The girl next door

Maxie Forster is a binman who carries out ashes from the coal fires of North Shields the holes in his leather soled boots are letting in water from the rain and he cannot afford to go and take the boots to the cobbler shop in Billy Mill. He tries repairing them with some old lino and cuts the shape out with a stanley knife and glues them with some evo stick then places cardboard in the insides. Looking over the road on his round he spots a family being evicted by the bailiffs - the wagon is loaded with furniture and the woman and her five children stand in the rain as the barrow with everything she owns is pushed down the street.

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Shirley put her coat on and a head scarf and made her way down the street with a canvas shopping bag. She would have to walk the four miles to the North Shields Fish Quay in order to get some cods cheeks these were normally discarded and they could be picked out of the offal bins and used. If she was lucky, there might be a herring boat in and she could pick up a dozen or so herring or mackerel as they fell from the wagons as they were being loaded.

She put up her black umbrella as the rain got heavier; she had no choice though as the rain soaked her skirt it was either that or they would all starve. Maxie had three days to go before he got his wages. He only got seven pounds and twelve shillings a week and one pound twelve shilling had to be paid for rent then there was two pounds a week for coal. The rest went on food and clothing.’

She had been taking in Helen Duffield’s washing in which brought her seven bob a week. She had used it to go to the bingo with trying to win a few pounds. The houses were ten pounds if she won or five for a line.’ It was worth the risk of five bob she thought. Shirley never stopped until she got to Northumberland Square where she bumped into Sarah Smith a large friendly woman who would often be seen at the bingo of a Wednesday afternoon they had been friends since school together. “Hello Sarah said Shirley; where are you off to. I’m gannin’ down to the market to get some Veg’ for wor Albert’s tea tonight.’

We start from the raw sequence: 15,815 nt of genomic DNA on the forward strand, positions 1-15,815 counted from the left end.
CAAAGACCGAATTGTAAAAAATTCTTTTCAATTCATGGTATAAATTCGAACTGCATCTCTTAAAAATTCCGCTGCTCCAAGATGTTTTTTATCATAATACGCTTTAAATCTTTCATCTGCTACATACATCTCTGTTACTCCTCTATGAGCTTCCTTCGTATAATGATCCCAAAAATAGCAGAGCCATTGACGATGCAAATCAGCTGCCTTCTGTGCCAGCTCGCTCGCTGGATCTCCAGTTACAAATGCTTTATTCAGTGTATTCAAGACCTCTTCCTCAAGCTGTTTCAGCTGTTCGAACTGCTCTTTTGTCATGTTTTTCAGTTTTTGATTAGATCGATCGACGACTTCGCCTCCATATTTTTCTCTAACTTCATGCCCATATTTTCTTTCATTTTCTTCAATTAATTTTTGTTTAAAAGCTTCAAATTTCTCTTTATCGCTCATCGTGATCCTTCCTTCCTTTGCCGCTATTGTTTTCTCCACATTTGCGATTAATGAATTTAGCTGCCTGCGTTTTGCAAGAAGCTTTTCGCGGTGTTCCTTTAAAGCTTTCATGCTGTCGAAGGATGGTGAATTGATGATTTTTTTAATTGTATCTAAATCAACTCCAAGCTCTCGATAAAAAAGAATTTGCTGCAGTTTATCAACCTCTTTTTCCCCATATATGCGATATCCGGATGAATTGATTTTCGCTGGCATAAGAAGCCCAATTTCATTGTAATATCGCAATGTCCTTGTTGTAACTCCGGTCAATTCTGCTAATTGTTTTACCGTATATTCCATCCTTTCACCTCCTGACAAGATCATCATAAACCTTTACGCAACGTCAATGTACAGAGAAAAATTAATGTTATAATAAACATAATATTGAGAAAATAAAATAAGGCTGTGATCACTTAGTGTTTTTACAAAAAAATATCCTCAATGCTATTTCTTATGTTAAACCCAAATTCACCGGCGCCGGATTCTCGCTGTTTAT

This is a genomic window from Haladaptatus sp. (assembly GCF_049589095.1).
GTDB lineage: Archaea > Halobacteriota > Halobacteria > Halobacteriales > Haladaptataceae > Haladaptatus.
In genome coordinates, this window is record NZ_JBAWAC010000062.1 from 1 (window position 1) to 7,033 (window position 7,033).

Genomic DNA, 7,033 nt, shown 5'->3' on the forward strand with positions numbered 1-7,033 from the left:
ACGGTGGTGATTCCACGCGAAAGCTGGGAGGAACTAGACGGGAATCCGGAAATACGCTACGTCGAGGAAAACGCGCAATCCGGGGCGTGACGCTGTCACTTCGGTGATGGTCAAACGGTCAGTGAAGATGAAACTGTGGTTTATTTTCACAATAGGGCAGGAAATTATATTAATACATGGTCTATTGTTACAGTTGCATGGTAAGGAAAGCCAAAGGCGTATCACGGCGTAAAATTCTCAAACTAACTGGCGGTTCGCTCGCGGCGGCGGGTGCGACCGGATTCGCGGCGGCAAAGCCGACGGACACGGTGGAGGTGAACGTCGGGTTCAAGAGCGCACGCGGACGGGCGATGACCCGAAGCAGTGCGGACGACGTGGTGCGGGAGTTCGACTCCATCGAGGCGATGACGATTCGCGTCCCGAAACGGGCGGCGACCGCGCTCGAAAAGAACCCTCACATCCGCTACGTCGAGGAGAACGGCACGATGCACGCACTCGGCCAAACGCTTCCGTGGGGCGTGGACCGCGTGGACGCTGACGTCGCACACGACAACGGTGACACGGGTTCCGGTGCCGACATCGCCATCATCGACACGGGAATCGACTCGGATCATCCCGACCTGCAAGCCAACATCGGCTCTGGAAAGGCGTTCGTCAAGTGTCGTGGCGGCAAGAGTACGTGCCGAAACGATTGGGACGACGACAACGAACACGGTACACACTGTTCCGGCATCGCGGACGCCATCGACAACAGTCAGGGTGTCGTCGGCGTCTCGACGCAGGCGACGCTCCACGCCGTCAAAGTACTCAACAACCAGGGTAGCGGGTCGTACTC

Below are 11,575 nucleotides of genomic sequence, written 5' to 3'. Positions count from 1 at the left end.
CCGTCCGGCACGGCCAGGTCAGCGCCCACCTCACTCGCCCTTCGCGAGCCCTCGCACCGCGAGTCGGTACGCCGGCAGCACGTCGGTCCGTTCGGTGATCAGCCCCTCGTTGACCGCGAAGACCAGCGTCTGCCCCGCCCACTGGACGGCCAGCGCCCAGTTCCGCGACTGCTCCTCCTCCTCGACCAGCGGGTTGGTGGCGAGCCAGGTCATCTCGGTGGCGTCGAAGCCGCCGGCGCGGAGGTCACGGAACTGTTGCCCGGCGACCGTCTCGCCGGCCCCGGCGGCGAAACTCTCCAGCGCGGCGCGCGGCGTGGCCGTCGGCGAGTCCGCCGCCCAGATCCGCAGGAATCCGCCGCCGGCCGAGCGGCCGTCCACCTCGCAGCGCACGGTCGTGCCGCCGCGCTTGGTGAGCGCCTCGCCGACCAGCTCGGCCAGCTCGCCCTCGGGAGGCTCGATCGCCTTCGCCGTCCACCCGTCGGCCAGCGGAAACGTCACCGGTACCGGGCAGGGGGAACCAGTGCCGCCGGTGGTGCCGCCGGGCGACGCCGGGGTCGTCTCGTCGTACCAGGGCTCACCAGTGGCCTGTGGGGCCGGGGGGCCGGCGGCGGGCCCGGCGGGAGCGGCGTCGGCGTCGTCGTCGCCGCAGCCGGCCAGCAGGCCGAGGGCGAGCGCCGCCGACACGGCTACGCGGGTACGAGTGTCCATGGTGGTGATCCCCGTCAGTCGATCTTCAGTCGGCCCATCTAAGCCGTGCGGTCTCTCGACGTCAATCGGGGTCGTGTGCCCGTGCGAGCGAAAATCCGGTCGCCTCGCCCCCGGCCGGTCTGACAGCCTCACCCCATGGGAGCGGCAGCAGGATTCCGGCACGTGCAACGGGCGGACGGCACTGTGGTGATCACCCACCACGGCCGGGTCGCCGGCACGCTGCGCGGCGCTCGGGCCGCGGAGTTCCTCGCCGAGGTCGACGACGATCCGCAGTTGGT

“Where yee gan like?’

Got to gan doon the quay for some cod cheeks.’

“I won a tenner at the bingo last neet that’s why I’m oot buying some grub to feed wor lot.’

“I wish to hell I could win Sarah.’

“Got nowt have you?’

“ I’m skint until Friday.’

“Here there’s five bob get yer sel to the bingo this afternoon yer niva na t’ today you might just win.

“Eeh a really couldn’t take it off you Sarah, a diven’t na when I could pay you it back.’ Sarah pushed the money into her hand then closed it with her fingers and smiled. “Give me it back when you win love.’

Thank you so much Sarah; I might see you in there later then.’

“I’ll be there; I will keep you a seat.’

“Right I will see you aboot one o’clock then.’

Sarah waddled off down the street and Shirley crossed the square and headed down Bedford Street past the Salvation Army Hall. She looked over the road at the corner to see two men who had been arrested led into the police station by two burly looking coppers.

A lot of men who couldn’t find work tried to get money anyway they could; it led them to burglary and theft from shops in order to feed their families. “Desperate times called for desperate measures she thought as she crossed the road on Saville Street then walked past the rent office and Featenby’s Auction rooms. Shirley hurried down the library steps onto the fish quay and made her way past the ice factory then along the cobbled road towards the fishing boats that were tied up. The seagulls were flying around squealing. The boats were being unloaded told her that the herring was being unloaded. She ran towards the wagon and stood waiting for fish to drop off.

It wasn’t long before several herring and the odd mackerel had fallen off and she bent down quickly and placed the fish into her bag. She managed to get two dozen fish

which could be sauced in vinegar to make a tasty meal. 

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